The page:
Anna Agosta first discovered her passion for singing and performing during elementary school, when she had her first solo in her school’s annual holiday concert. When she reached the age of fourteen, she started to pursue her interest more fully by writing her own music. Now a senior at Columbia College in Chicago, she has taken her dedication to the next level, recently debuting her first single “Never Fall” and completing an EP to be released in early September. A modern R&B soul artist, she is also pursuing a major in Music and is exploring the business side of the music industry as well with a minor in Music Business. She has also moved on to bigger and better performances, recently taking first place in Biggest Mouth, Columbia College’s version of Battle of the Bands.
Agosta traces her love for music all the way back to her elementary school music class. Whereas most of her peers dreaded their weekly music session, she enjoyed having the opportunity to sing. “For whatever reason I was very naturally drawn to the class,” she said. From there, Agosta’s love of singing began to grow. Later on, at the age of fourteen, she was encouraged to start writing her own music. Ever since then, she’s been using songwriting as a creative outlet through which she conveys feelings that wouldn’t otherwise be articulated. One of Agosta’s favorite aspects of songwriting is that it allows her a different medium of self-expression, beyond what could be said in a conversation.
“When I write a song about something that is going on in my life, it feels like my truest form of expression,” she said. “I feel like I can really be honest about how I feel in music.” In addition to writing songs that have a personal meaning, Agosta also likes to compose music that others can listen and relate to, based on their own experiences. “I like the idea that you can write about specific topics and, though your audience won’t always know what you’re talking about, that doesn’t necessarily matter. A song can relate to people on different levels in different ways, and I like that it can be personally interpreted.”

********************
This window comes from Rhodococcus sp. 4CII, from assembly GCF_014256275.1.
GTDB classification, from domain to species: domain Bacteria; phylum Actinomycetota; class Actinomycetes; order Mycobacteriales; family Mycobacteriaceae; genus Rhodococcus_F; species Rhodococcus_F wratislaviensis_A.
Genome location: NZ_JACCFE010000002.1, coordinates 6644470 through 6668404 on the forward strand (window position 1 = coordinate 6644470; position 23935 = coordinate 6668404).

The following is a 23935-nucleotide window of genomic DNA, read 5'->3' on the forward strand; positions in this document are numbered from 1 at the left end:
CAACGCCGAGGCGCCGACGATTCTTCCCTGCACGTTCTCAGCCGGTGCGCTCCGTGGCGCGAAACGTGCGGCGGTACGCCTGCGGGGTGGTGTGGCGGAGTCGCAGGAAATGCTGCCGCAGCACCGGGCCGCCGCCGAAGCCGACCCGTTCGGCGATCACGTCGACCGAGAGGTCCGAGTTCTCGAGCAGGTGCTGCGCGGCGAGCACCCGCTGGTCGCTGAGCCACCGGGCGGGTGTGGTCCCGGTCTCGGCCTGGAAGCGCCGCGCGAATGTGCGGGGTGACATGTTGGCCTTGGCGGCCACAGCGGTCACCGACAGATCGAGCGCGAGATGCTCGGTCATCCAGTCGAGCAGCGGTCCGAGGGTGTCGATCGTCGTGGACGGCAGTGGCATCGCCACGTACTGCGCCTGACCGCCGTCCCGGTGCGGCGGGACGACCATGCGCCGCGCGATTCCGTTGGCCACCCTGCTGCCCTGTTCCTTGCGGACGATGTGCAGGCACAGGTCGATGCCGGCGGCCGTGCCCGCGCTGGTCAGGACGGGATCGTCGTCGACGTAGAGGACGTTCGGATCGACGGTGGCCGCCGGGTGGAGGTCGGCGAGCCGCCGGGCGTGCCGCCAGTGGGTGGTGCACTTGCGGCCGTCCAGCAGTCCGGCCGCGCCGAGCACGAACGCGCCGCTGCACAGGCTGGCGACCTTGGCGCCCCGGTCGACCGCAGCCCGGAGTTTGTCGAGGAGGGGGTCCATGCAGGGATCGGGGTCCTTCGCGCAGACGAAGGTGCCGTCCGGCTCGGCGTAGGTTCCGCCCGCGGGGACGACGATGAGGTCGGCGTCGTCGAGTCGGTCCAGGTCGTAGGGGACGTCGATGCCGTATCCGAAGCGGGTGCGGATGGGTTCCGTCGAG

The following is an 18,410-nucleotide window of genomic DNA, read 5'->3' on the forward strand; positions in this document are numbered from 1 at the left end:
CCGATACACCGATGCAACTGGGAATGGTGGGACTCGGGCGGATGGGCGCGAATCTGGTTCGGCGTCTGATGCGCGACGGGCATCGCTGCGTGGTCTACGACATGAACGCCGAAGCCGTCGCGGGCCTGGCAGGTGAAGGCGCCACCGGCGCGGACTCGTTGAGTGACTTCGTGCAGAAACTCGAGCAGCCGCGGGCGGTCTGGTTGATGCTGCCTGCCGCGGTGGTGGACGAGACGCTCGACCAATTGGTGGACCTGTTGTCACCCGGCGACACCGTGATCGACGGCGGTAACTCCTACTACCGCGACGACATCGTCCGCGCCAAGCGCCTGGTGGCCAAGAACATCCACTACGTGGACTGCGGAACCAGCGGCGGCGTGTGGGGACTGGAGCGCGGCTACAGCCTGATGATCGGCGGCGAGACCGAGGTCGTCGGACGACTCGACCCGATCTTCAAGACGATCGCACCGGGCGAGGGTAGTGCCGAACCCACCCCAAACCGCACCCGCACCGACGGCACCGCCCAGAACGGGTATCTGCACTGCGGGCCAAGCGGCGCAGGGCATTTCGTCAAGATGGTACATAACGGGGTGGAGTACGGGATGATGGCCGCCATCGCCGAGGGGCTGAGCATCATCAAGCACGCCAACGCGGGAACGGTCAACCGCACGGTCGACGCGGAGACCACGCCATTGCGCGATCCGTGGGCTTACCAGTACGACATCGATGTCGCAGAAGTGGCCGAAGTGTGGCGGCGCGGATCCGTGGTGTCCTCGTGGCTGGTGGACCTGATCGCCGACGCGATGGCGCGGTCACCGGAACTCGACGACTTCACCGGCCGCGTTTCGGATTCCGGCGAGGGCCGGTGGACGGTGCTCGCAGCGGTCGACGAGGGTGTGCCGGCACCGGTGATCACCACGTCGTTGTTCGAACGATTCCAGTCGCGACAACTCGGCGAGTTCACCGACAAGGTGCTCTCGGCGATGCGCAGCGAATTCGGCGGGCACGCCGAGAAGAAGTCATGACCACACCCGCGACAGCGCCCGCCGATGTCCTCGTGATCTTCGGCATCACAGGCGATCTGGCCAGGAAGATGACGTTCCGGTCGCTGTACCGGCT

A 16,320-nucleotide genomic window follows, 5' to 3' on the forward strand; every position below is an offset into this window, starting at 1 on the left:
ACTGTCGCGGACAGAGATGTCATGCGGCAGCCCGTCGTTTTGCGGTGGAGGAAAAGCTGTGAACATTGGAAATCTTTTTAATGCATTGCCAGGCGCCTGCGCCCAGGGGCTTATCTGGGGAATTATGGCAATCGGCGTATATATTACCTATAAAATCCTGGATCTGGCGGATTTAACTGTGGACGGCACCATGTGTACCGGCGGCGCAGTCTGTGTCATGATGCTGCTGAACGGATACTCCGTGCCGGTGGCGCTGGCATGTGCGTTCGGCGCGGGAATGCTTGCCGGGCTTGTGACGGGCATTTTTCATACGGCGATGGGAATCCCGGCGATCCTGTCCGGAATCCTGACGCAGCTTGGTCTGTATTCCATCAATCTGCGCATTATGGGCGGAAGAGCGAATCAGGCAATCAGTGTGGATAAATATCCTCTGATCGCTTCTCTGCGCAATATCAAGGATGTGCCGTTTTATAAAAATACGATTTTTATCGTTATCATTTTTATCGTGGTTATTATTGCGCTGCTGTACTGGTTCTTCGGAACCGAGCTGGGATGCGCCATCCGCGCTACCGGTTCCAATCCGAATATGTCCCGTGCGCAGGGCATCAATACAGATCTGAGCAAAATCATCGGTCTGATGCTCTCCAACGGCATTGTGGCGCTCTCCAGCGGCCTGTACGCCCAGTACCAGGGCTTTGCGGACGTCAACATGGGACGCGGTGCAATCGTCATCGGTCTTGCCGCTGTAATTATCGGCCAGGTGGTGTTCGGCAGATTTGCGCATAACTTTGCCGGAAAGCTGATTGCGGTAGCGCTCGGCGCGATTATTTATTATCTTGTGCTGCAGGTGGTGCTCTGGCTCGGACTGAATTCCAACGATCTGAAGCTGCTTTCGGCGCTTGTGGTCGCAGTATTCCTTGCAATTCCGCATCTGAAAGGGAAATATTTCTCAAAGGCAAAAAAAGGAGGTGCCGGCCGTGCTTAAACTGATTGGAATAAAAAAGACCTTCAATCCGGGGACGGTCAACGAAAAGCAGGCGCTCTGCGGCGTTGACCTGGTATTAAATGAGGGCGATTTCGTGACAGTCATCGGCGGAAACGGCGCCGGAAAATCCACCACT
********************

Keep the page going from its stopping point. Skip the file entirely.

Her single, “Never Fall,” exemplifies this relatability. Agosta gained inspiration for the song based on one of her favorite quotes, “There’s a way to rest in the trees.” The song suggests that, rather than giving up when one bad thing happens, one should lean on those who are around to give support—whether that be a person, an object or a higher power. “The idea behind Never Fall, and specifically the line ‘I will never fall because of you,’ is that whatever or whoever you believe in is your source of reference. Then, when something bad happens, instead of plummeting to the floor and trying to get up from there, you just take a rest, you rest in the trees, and then you continue on flying,” she explains. While listeners can ascribe their own identity to the person or being addressed in the song, Agosta wrote it with a personal image in mind. “It has to do with balance in life, and for me it’s relying on God and just believing in something higher than whatever circumstance you’re going through,” she explains.
Because she tends to draw inspiration for her songwriting from her personal experiences, Agosta generally writes her songs as ideas come to her. “I’ve found that sometimes when I try too hard to write about something, it doesn’t come out as well as when I just sit down and start writing whatever naturally comes to me,” she said. Her writing process varies, at times starting with the lyrics and at other times with the melody. “Usually what I do is I’ll sit down, just me, myself, and my piano, and I’ll record myself. Often I’ll play it back and then just see where it takes me, whether that’s more lyric-centric and then the melody comes afterwards, or vice versa,” she said. She also draws on other artists for influence in her music. While she listens to all types of music, her favorites are R&B and hip-hop. When it comes to inspiration, she gravitates towards British artists. “When I was younger, like fifteen, I loved Adele. Nowadays I lean more towards artists like Lianne La Havas.”
In addition to growing as a singer and songwriter, Agosta is also learning how be her own manager. “I’m figuring out everything from writing my own stuff to scheduling studio appointments and making sure my budget is under control, to maintaining relationships both professionally and with different artists,” she explains. With so many different aspects of the music industry to master, Agosta draws strength from seeing the culmination of these efforts in her performances. “I think that one of the most rewarding things is when I’m performing live and I see a crowd reacting to my materials. It’s so gratifying because I know all of the things in the background that I had to do leading up to that point, but in that moment I feel like there’s no other focus other than the crowd and my art. It’s such a rewarding feeling to get feedback from people and to know that maybe someone is relating to what I’m singing.”
As for the future, Agosta hopes to continue developing as a singer, songwriter and performer. “My first goal would probably be to grow large in Chicago and have a solid platform here with my music, both live and recorded. Hopefully that will then lead me to other cities and other places,” she said. In pursuing music, she hopes to become even more comfortable in her own style and voice: “I think it’s important to know that not everyone is going to understand who I am as an artist and the type of stuff that I produce, but that doesn’t matter. As long as I feel that I’m being true to myself and my music, then that’s all that matters.”